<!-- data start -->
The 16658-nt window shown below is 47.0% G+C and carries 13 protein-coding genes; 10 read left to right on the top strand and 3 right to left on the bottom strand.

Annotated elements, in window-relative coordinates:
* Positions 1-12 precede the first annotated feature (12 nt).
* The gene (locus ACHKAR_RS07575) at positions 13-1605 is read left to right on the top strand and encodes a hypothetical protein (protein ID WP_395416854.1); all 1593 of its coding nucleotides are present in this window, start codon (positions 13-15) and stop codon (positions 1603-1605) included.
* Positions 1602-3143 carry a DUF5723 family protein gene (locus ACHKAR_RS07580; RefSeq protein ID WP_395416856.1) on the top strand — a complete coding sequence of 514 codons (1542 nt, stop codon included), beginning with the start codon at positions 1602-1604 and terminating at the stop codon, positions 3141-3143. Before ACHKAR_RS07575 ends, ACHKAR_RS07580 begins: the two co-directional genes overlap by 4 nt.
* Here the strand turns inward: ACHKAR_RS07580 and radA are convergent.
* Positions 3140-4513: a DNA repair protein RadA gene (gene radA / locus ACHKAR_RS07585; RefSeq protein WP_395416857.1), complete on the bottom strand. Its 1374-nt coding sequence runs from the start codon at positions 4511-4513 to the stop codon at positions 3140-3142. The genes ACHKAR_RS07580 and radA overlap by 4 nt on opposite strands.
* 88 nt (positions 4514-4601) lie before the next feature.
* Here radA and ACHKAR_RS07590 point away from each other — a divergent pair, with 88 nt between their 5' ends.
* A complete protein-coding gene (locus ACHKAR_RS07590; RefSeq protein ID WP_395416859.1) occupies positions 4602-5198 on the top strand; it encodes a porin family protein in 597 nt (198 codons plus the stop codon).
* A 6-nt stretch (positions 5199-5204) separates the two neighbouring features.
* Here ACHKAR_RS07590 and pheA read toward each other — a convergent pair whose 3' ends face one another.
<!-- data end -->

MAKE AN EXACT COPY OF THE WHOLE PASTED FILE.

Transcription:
The 16658-nt window shown below is 47.0% G+C and carries 13 protein-coding genes; 10 read left to right on the top strand and 3 right to left on the bottom strand.

Annotated elements, in window-relative coordinates:
* Positions 1-12 precede the first annotated feature (12 nt).
* The gene (locus ACHKAR_RS07575) at positions 13-1605 is read left to right on the top strand and encodes a hypothetical protein (protein ID WP_395416854.1); all 1593 of its coding nucleotides are present in this window, start codon (positions 13-15) and stop codon (positions 1603-1605) included.
* Positions 1602-3143 carry a DUF5723 family protein gene (locus ACHKAR_RS07580; RefSeq protein ID WP_395416856.1) on the top strand — a complete coding sequence of 514 codons (1542 nt, stop codon included), beginning with the start codon at positions 1602-1604 and terminating at the stop codon, positions 3141-3143. Before ACHKAR_RS07575 ends, ACHKAR_RS07580 begins: the two co-directional genes overlap by 4 nt.
* Here the strand turns inward: ACHKAR_RS07580 and radA are convergent.
* Positions 3140-4513: a DNA repair protein RadA gene (gene radA / locus ACHKAR_RS07585; RefSeq protein WP_395416857.1), complete on the bottom strand. Its 1374-nt coding sequence runs from the start codon at positions 4511-4513 to the stop codon at positions 3140-3142. The genes ACHKAR_RS07580 and radA overlap by 4 nt on opposite strands.
* 88 nt (positions 4514-4601) lie before the next feature.
* Here radA and ACHKAR_RS07590 point away from each other — a divergent pair, with 88 nt between their 5' ends.
* A complete protein-coding gene (locus ACHKAR_RS07590; RefSeq protein ID WP_395416859.1) occupies positions 4602-5198 on the top strand; it encodes a porin family protein in 597 nt (198 codons plus the stop codon).
* A 6-nt stretch (positions 5199-5204) separates the two neighbouring features.
* Here ACHKAR_RS07590 and pheA read toward each other — a convergent pair whose 3' ends face one another.